All Effective Pastors Share This Leadership Attribute

William Vanderbloemen: “Nobody is a perfect leader, but there is one thing that all successful pastors have in common.”

When you work with as many pastors and churches as we do at the Vanderbloemen Search Group, you quickly learn that there is a vast array of leadership styles represented in the church. I often get questions from pastors who want to know what type of leadership is best. Unfortunately for all of us, there’s not an exact answer. It’s difficult to discern which type or style of leadership is right for your church and your team.

While we can all take comfort from the fact that nobody is a perfect leader, there is one thing that all successful pastors have in common: Simply put, they lead with authenticity. They lead with genuineness from their strengths and vision. It all comes down to you and your team doing the best you can with the strengths and weaknesses you have.

The type of leader you are and the vision you strive toward depend on your church’s mission and the type of staff culture you’re trying to create. It’s not an exact science. The important thing is that that everyone on your staff is working toward the same ending point and is unified in culture and vision.

If you lead authentically, your team will follow. And what all pastors need to realize is this: Authenticity can only happen when self-awareness comes first.

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As I’ve interviewed thousands of candidates, I’ve come to discover that most people have a serious lack of self-awareness. People don’t like looking at themselves in the mirror and being honest. When you see it, it’s a rare gift—especially in a leader.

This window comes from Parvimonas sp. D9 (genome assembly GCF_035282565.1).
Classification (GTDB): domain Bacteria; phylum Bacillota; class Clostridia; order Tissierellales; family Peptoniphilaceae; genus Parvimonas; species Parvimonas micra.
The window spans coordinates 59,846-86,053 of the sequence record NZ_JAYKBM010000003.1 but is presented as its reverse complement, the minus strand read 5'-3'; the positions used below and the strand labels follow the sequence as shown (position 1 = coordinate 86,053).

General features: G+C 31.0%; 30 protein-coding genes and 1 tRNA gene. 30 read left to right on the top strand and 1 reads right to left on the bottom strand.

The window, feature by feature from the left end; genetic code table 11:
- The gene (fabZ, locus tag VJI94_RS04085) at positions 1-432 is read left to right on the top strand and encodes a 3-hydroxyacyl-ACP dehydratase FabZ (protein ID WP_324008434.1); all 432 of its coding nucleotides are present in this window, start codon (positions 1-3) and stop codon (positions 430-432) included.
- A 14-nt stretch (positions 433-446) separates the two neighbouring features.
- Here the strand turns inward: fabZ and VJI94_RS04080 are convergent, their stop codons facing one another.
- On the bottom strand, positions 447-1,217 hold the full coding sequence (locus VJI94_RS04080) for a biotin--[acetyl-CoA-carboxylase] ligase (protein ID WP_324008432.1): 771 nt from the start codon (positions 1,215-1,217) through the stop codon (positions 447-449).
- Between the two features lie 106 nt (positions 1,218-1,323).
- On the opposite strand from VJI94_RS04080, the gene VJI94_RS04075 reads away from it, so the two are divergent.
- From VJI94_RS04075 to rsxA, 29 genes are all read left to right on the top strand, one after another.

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Take an honest look at yourself and what you want for your church. On our team, we decided early on what type of staff culture we wanted. To that end, we created nine core values for our team, and we regularly emphasize them. We utilize a personality assessment tool that adds to our culture of collaboration and effective communication, where everyone is in a role that complements their natural strengths. Making these decisions early on in our organization has shaped the hires we’ve made and helped determine the style of leadership we use.

These same decisions need to be made for your church. Do you want your church to be community focused? Missions focused? Is there a niche ministry you feel God specifically calling you to? What kind of church staff culture do you want? What are your vision and your values? Be honest about yourself as a leader and your church. Hire based on the answers to these questions. Develop team members to empower them to achieve the vision. It all starts with the self-awareness to figure out where your church is, where God is moving it and how God can use your authentic strengths to lead the church along the way.

No one can force you to be self-aware and honest, and many leaders stick their heads in the ground and make decisions without feedback. As a church leader, it’s your responsibility to strive for self-awareness and to figure out the status of your team culture. Your own willingness to honestly self-evaluate is often the only way to build your team effectively and unleash their potential.

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My answer when asked which leadership style is best for pastors: Be honest. Don’t try to be someone you’re not. If your team knows you’re authentic and knows where they’re going, they will follow.

William Vanderbloemen is the president and CEO of The Vanderbloemen Search Group.